What seems to have come from all of that is a fair bit of confusion for the public and indeed for some of the council members as to what their role is in the evolution of housing plans.

The Ninth Avenue West proposal in particular seemed to highlight that Council members weren't really clear on the procedure, or what might come next following  the zoning topic of the night.

With some suggesting that the project would come back for another look at the variance stage, only to be reminded by Mayor Pond that if the proponents requested no variance, then for the most part the plans would move ahead.

"I just want to correct Councillor Forster, this is actually a rezoning bylaw, so we're changing the zoning on that property ... you're correct it comes with a height restriction that's lower than what the new zoning would normally allow.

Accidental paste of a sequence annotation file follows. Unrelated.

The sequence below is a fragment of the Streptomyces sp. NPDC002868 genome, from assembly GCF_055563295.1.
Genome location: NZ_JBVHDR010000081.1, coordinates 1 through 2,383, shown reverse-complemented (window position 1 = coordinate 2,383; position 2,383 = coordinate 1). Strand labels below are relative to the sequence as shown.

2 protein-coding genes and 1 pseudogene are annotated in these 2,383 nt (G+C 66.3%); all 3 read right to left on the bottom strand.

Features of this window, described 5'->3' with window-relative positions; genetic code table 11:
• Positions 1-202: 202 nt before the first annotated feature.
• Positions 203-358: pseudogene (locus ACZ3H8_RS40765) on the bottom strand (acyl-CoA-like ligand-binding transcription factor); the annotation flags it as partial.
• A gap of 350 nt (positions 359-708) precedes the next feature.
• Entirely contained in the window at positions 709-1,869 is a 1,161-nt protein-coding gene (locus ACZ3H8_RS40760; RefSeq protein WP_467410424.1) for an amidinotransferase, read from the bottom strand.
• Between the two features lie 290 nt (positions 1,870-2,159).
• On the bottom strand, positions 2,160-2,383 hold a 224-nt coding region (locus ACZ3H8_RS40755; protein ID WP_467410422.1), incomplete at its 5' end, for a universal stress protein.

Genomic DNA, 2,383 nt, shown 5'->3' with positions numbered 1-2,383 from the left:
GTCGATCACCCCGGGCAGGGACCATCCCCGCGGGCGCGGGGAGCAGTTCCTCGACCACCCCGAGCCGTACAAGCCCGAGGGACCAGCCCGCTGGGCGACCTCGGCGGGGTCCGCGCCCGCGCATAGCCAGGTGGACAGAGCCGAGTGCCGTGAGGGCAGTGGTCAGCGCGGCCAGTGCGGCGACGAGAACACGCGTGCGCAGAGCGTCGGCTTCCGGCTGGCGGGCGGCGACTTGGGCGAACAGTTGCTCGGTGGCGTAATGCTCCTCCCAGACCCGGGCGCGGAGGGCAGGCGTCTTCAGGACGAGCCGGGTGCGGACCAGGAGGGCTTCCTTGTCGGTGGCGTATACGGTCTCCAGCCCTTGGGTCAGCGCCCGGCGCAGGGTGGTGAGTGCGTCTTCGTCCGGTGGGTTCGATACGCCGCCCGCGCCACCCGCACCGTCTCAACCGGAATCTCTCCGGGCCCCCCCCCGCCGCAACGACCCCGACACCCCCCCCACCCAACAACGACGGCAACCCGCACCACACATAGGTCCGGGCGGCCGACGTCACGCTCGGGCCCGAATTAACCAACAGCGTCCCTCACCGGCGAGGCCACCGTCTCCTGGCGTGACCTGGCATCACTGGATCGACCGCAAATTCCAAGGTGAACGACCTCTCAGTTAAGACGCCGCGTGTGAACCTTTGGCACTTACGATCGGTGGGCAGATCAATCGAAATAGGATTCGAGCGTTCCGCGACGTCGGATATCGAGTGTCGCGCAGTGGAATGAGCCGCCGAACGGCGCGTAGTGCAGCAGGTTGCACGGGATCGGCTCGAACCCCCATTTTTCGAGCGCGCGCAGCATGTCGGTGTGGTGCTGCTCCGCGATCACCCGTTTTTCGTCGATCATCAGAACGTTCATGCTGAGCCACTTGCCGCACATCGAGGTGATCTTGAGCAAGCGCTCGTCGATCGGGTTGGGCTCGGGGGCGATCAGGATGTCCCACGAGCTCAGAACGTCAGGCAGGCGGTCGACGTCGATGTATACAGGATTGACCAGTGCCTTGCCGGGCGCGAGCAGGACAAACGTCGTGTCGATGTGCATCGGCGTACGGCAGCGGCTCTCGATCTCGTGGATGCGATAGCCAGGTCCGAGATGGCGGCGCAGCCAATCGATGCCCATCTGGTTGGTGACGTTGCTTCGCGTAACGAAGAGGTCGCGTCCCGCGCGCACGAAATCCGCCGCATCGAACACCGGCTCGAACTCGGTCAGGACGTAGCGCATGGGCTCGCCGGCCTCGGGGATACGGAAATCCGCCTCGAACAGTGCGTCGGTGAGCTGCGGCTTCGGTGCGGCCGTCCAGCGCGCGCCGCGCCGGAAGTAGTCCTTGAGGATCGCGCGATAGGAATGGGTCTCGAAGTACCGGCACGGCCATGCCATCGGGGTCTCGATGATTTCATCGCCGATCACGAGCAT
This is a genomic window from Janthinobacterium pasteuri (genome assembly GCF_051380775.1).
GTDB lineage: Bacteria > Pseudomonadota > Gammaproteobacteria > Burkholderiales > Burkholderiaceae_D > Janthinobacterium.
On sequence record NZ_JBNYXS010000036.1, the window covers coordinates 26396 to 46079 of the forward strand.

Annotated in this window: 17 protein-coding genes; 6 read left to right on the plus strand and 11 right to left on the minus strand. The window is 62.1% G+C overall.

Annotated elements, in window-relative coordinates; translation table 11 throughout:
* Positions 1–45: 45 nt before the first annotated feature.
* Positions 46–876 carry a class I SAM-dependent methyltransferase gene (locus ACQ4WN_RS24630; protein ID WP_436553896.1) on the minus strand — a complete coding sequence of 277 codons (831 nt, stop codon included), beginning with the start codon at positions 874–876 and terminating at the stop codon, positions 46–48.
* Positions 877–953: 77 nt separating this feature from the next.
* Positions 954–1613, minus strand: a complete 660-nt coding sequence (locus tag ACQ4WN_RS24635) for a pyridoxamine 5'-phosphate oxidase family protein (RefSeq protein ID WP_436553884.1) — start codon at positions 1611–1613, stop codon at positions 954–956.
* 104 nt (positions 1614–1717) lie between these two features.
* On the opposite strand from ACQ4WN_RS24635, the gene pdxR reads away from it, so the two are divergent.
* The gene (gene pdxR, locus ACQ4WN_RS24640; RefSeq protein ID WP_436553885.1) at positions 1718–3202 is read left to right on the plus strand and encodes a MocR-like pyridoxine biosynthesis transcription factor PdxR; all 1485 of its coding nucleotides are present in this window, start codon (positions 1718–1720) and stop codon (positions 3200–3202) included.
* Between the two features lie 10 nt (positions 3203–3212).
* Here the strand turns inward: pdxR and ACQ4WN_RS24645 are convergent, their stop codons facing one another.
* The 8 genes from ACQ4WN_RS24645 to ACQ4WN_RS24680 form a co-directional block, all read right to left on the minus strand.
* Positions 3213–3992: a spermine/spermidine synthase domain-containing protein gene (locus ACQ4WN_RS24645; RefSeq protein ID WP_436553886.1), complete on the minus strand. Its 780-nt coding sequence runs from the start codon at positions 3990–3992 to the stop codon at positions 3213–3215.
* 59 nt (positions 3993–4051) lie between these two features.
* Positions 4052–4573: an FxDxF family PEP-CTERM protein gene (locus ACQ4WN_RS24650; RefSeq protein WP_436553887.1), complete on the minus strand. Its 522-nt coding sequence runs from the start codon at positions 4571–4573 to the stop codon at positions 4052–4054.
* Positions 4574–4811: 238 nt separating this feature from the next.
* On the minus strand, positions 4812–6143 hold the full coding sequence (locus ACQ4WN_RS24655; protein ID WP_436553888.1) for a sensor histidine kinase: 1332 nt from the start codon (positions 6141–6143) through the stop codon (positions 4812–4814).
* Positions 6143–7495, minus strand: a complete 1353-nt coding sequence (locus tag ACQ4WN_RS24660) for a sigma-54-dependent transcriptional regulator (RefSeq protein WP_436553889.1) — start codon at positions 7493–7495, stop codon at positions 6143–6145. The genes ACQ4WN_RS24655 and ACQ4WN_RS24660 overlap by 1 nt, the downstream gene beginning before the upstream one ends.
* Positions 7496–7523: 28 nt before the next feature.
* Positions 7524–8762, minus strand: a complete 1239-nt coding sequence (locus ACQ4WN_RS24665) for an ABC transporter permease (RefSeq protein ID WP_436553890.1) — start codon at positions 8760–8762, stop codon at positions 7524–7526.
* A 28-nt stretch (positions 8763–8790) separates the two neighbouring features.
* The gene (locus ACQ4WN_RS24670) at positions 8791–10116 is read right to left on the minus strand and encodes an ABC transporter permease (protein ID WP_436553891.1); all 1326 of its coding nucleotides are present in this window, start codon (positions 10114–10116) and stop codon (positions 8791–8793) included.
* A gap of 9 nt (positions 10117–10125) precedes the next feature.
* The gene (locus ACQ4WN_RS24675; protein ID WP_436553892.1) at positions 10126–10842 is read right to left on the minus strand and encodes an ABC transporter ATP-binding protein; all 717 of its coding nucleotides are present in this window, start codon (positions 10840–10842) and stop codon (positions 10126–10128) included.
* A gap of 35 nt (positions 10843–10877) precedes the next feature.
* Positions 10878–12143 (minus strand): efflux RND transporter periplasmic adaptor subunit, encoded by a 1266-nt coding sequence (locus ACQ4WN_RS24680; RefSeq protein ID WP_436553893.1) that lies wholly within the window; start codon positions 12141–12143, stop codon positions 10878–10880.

But technically speaking, I think we have to be aware that if you approve the zoning change and if the developer brings a project forward that requires no new variances, this could be the approval that allows them to go ahead with the project.

And I'll just tell you, that while I appreciate the concern of the neighbours in that neighbourhood, my experience has been that every project in every neighbourhood has concerns and I expect that staff working with the developer will be able to overcome them.

We desperately need the housing and  so I'm certainly voting in favour of the bylaw rezoning" 

What's frustrating for the residents seems to be the lack of information towards what they may find in their neighbourhoods not too far down the line. 

On Monday participants spoke of lack of consultation, as well as a suggestion that the city has much land in its holdings that may be better suited to such projects.